4. Yes. I would be surprised, because the probability is almost 0.
  5. No. I would not be totally surprised because the probability is 0.2312
65.
  1. the length of a song, in minutes, in the collection
  2. U(2, 3.5)
  3. the average length, in minutes, of the songs from a sample of five albums from the collection
  4. N(2.75, 0.0660)
  5. 2.71 minutes
  6. 0.09 minutes
67.
  1. True. The mean of a sampling distribution of the means is approximately the mean of the data distribution.
  2. True. According to the Central Limit Theorem, the larger the sample, the closer the sampling distribution of the means becomes normal.
  3. The standard deviation of the sampling distribution of the means will decrease making it approximately the same as the standard deviation of X as the sample size increases.
69.
  1. X = the yearly income of someone in a third world country
  2. the average salary from samples of 1,000 residents of a third world country
  3. X ¯ X ¯ N ( 2000,  8000 1000 ) ( 2000,  8000 1000 )
  4. Very wide differences in data values can have averages smaller than standard deviations.
  5. The distribution of the sample mean will have higher probabilities closer to the population mean.
    P(2000 < X ¯ X ¯ < 2100) = 0.1537
    P(2100 < X ¯ X ¯ < 2200) = 0.1317
71.

b

73.
  1. the total length of time for nine criminal trials
  2. N(189, 21)
  3. 0.0432
  4. 162.09; ninety percent of the total nine trials of this type will last 162 days or more.
75.
  1. X = the salary of one elementary school teacher in the district
  2. X ~ N(44,000, 6,500)
  3. ΣX ~ sum of the salaries of ten elementary school teachers in the sample
  4. ΣX ~ N(44000, 20554.80)
  5. 0.9742
  6. $52,330.09
  7. 466,342.04
  8. Sampling 70 teachers instead of ten would cause the distribution to be more spread out. It would be a more symmetrical normal curve.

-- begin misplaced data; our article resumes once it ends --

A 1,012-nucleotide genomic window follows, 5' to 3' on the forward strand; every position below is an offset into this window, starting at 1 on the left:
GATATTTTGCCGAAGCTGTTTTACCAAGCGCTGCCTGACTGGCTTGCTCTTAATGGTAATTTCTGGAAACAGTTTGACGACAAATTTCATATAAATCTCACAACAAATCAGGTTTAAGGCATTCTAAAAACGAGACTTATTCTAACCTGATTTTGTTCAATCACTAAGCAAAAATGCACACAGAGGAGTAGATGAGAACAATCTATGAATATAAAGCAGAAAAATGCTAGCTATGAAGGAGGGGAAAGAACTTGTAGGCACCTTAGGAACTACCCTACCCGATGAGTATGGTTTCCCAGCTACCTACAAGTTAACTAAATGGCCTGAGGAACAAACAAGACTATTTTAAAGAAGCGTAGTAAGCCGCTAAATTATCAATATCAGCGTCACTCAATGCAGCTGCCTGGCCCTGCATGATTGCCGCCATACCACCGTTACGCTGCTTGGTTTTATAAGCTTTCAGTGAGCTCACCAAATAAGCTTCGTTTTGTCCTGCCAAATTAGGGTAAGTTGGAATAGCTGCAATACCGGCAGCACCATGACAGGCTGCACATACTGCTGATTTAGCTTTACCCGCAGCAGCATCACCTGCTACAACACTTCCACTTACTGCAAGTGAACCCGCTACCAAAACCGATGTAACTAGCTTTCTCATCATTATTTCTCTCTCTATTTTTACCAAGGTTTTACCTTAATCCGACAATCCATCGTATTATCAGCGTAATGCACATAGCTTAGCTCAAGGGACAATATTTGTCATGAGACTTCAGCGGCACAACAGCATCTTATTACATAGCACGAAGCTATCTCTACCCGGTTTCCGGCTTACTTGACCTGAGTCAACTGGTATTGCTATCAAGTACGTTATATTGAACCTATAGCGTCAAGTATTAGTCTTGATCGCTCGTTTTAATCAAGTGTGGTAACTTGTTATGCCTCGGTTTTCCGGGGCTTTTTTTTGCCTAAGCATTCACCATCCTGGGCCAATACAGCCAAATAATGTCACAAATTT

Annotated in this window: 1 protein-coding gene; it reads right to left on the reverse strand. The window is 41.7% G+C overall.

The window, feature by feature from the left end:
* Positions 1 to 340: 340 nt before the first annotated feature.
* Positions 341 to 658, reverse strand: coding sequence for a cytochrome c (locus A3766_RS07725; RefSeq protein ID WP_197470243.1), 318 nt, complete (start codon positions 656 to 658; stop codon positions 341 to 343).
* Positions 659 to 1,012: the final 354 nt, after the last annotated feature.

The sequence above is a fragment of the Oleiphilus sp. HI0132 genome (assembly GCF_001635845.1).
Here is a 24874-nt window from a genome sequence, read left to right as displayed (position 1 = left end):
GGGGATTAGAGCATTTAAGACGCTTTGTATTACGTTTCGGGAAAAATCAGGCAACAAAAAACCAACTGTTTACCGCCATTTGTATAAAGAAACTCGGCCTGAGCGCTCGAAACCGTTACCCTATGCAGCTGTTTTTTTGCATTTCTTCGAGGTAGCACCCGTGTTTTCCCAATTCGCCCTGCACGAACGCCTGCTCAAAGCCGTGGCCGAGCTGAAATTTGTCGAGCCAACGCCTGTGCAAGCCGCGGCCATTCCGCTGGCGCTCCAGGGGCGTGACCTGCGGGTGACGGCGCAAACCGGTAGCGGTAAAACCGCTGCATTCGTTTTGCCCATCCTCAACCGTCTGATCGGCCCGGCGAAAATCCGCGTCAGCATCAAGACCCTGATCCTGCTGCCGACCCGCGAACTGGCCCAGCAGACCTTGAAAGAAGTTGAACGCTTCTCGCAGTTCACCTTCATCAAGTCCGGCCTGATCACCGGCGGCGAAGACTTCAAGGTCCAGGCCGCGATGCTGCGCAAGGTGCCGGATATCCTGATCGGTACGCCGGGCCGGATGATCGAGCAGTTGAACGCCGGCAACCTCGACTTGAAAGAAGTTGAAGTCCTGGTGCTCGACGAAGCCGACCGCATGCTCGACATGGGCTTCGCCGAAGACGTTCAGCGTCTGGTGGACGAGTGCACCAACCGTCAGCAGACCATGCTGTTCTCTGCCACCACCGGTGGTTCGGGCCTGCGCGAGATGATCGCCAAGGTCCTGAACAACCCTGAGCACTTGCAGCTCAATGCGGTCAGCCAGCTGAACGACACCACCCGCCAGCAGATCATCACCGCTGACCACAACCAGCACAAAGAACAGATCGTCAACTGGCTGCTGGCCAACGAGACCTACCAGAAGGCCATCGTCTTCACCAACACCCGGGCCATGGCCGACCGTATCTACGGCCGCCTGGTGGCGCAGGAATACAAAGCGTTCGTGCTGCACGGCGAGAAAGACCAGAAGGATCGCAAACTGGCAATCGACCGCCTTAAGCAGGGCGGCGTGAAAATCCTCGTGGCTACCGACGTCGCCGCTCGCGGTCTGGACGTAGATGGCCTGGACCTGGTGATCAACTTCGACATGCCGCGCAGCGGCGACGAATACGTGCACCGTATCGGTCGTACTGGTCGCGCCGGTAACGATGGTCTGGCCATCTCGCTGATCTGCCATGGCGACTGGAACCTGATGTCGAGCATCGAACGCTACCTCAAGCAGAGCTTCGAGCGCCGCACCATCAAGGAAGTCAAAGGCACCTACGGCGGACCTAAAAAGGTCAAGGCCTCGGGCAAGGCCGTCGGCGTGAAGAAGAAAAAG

9. If every teacher received a $3,000 raise, the distribution of X would shift to the right by $3,000. In other words, it would have a mean of $47,000.
77.
  1. X = the closing stock prices for U.S. semiconductor manufacturers
  2. i. $20.71; ii. $17.31; iii. 35
  3. Exponential distribution, Χ ~ Exp ( 1 20.71 ) ( 1 20.71 )
  4. Answers will vary.
  5. i. $20.71; ii. $11.14
  6. Answers will vary.
  7. Answers will vary.
  8. Answers will vary.
  9. N ( 20.71,  17.31 5 ) ( 20.71,  17.31 5 )
79.

b

81.

b

83.

a

85.
  1. 0
  2. 0.1123
  3. 0.0162
  4. 0.0003
  5. 0.0268
87.
  1. Check student’s solution.
  2. X ¯ X ¯ ~ N ( 60,  9 25 ) ( 60,  9 25 )
  3. 0.5000
  4. 59.06
  5. 0.8536
  6. 0.1333
  7. N(1500, 45)
  8. 1530.35
  9. 0.6877
89.
  1. $52,330
  2. $46,634
91.
  • We have μ = 17, σ = 0.8, x ¯ x ¯ = 16.7, and n = 30. To calculate the probability, we use normalcdf(lower, upper, μ, σ n σ n ) = normalcdf ( E99,16.7,17, 0.8 30 ) ( E99,16.7,17, 0.8 30 ) = 0.0200.
  • If the process is working properly, then the probability that a sample of 30 batteries would have at most 16.7 lifetime hours is only 2%. Therefore, the class was justified to question the claim.
93.
  1. For the sample, we have n = 100, x ¯ x ¯ = 0.862, s = 0.05
  2. Σ x ¯ Σ x ¯ = 85.65, Σs = 5.18
  3. normalcdf(396.9,E99,(465)(0.8565),(0.05)( 465 465 )) ≈ 1
  4. Since the probability of a sample of size 465 having at least a mean sum of 396.9 is appproximately 1, we can conclude that Mars is correctly labeling their M&M packages.
95.

Use normalcdf ( E99,1.1,1, 1 70 ) ( E99,1.1,1, 1 70 ) = 0.7986. This means that there is an 80% chance that the service time will be less than 1.1 hours. It could be wise to schedule more time since there is an associated 20% chance that the maintenance time will be greater than 1.1 hours.

97.

We assume that the weights of coins are normally distributed in the population. Since we have normalcdf ( 5.111,5.291,5.201, 0.065 280 ) ( 5.111,5.291,5.201, 0.065 280 ) ≈ 0.8338, we expect (1 – 0.8338)280 ≈ 47 coins to be rejected.